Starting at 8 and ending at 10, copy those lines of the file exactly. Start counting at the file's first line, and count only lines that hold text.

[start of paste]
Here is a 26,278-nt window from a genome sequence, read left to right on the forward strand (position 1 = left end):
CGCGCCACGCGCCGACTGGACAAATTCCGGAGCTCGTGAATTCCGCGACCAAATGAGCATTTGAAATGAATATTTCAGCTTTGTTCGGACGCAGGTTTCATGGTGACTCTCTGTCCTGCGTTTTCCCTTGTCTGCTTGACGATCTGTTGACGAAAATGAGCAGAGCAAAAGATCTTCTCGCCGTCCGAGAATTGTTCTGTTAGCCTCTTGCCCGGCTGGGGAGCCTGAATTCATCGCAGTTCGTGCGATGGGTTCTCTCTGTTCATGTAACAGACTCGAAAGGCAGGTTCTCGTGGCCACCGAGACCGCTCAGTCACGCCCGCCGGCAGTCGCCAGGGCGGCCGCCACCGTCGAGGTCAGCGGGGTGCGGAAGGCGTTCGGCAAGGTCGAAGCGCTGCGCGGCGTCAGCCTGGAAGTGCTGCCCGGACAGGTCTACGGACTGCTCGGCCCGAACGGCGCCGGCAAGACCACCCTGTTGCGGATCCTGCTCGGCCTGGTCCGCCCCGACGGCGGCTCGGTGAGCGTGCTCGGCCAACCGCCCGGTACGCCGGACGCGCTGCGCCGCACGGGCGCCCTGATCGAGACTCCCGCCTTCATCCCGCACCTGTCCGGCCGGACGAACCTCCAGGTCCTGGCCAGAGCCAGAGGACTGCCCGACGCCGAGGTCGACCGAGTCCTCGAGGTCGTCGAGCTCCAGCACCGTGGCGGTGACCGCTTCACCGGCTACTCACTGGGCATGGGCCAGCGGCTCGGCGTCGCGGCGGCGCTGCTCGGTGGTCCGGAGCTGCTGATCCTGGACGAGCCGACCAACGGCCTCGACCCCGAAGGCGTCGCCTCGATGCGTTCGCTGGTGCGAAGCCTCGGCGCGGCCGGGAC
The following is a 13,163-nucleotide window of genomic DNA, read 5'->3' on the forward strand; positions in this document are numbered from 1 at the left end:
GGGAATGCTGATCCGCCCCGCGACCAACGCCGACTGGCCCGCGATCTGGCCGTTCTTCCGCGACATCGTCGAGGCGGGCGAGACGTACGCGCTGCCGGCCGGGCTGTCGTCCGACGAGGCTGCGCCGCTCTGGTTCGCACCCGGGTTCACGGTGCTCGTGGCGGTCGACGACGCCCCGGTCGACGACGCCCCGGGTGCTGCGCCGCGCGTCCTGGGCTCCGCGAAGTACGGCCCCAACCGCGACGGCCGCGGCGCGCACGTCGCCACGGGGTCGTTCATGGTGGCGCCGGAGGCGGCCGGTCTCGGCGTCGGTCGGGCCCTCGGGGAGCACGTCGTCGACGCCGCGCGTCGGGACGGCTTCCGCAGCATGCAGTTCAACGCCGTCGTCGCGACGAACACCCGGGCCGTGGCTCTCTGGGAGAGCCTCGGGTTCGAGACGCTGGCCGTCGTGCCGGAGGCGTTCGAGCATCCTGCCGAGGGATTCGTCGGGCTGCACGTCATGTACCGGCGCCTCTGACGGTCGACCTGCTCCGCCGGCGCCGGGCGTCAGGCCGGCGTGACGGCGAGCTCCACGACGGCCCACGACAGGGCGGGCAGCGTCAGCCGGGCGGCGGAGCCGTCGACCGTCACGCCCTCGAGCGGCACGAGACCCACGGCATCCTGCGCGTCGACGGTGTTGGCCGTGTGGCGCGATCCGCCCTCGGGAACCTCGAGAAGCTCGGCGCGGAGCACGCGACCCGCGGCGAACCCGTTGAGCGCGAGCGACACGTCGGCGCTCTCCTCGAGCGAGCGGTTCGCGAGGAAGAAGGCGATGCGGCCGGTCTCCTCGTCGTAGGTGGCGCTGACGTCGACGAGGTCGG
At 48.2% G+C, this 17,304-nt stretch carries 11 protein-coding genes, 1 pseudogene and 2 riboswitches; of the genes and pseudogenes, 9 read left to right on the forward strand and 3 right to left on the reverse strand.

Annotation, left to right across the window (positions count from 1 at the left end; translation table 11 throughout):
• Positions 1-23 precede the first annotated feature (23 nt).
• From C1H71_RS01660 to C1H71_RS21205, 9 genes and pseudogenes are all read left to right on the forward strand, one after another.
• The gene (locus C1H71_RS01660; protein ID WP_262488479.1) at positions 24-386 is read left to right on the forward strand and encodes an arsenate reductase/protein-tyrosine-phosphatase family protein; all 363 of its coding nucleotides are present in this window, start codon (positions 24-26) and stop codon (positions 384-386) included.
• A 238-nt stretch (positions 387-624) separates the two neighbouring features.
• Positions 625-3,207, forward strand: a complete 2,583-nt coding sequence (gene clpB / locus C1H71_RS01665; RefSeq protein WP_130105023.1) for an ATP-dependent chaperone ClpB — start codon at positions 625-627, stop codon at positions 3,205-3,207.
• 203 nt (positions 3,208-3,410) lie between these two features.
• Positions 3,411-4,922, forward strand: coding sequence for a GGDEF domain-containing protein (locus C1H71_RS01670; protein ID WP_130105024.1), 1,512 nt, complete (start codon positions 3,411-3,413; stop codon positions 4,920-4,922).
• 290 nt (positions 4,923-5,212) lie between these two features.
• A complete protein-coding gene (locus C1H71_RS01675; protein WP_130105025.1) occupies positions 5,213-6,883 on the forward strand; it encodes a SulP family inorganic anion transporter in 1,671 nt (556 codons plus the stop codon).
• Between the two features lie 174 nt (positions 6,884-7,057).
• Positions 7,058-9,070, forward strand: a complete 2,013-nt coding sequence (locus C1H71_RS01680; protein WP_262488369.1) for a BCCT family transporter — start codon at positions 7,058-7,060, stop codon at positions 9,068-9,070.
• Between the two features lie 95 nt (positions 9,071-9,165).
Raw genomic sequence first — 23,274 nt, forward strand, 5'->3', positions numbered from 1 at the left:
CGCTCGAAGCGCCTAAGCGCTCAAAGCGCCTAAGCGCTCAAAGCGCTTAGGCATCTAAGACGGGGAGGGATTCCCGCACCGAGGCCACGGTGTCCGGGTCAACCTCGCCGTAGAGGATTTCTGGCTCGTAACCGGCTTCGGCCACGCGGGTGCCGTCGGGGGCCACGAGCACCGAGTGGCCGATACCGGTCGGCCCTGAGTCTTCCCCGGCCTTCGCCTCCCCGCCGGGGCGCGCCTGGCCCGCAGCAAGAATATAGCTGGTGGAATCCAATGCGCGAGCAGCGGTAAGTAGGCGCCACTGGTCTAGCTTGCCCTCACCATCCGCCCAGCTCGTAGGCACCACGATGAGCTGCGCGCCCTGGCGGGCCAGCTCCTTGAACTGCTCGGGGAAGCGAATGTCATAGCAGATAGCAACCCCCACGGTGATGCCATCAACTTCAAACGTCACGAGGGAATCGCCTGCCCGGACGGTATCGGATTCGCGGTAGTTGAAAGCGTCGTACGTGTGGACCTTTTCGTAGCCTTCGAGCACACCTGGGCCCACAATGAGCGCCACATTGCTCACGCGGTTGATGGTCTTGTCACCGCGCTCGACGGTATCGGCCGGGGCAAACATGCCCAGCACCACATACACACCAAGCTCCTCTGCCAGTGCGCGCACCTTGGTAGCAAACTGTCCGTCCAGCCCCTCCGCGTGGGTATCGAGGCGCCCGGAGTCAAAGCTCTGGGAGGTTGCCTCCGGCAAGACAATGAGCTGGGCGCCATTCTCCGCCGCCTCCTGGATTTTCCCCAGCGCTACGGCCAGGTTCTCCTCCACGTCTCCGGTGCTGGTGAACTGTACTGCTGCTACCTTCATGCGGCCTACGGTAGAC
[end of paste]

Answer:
• From C1H71_RS01660 to C1H71_RS21205, 9 genes and pseudogenes are all read left to right on the forward strand, one after another.
• The gene (locus C1H71_RS01660; protein ID WP_262488479.1) at positions 24-386 is read left to right on the forward strand and encodes an arsenate reductase/protein-tyrosine-phosphatase family protein; all 363 of its coding nucleotides are present in this window, start codon (positions 24-26) and stop codon (positions 384-386) included.
• A 238-nt stretch (positions 387-624) separates the two neighbouring features.